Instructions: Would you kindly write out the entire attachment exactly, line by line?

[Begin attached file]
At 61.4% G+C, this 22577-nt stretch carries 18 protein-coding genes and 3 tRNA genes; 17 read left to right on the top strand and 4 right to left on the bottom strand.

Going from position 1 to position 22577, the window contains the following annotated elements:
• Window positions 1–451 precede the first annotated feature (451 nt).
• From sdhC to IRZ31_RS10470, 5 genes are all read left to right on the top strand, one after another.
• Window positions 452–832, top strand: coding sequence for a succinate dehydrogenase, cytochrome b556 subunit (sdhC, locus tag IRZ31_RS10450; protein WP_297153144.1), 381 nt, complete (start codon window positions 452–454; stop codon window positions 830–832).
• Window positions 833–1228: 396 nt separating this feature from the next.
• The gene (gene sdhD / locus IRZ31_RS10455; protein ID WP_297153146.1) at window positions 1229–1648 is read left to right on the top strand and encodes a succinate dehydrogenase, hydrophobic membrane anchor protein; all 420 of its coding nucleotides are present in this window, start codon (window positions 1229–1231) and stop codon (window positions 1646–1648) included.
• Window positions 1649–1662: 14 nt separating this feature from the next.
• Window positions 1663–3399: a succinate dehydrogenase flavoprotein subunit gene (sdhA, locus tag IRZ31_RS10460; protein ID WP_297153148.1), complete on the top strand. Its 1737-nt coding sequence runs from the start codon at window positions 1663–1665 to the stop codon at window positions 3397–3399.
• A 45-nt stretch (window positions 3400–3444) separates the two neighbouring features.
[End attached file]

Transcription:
At 61.4% G+C, this 22577-nt stretch carries 18 protein-coding genes and 3 tRNA genes; 17 read left to right on the top strand and 4 right to left on the bottom strand.

Going from position 1 to position 22577, the window contains the following annotated elements:
• Window positions 1–451 precede the first annotated feature (451 nt).
• From sdhC to IRZ31_RS10470, 5 genes are all read left to right on the top strand, one after another.
• Window positions 452–832, top strand: coding sequence for a succinate dehydrogenase, cytochrome b556 subunit (sdhC, locus tag IRZ31_RS10450; protein WP_297153144.1), 381 nt, complete (start codon window positions 452–454; stop codon window positions 830–832).
• Window positions 833–1228: 396 nt separating this feature from the next.
• The gene (gene sdhD / locus IRZ31_RS10455; protein ID WP_297153146.1) at window positions 1229–1648 is read left to right on the top strand and encodes a succinate dehydrogenase, hydrophobic membrane anchor protein; all 420 of its coding nucleotides are present in this window, start codon (window positions 1229–1231) and stop codon (window positions 1646–1648) included.
• Window positions 1649–1662: 14 nt separating this feature from the next.
• Window positions 1663–3399: a succinate dehydrogenase flavoprotein subunit gene (sdhA, locus tag IRZ31_RS10460; protein ID WP_297153148.1), complete on the top strand. Its 1737-nt coding sequence runs from the start codon at window positions 1663–1665 to the stop codon at window positions 3397–3399.
• A 45-nt stretch (window positions 3400–3444) separates the two neighbouring features.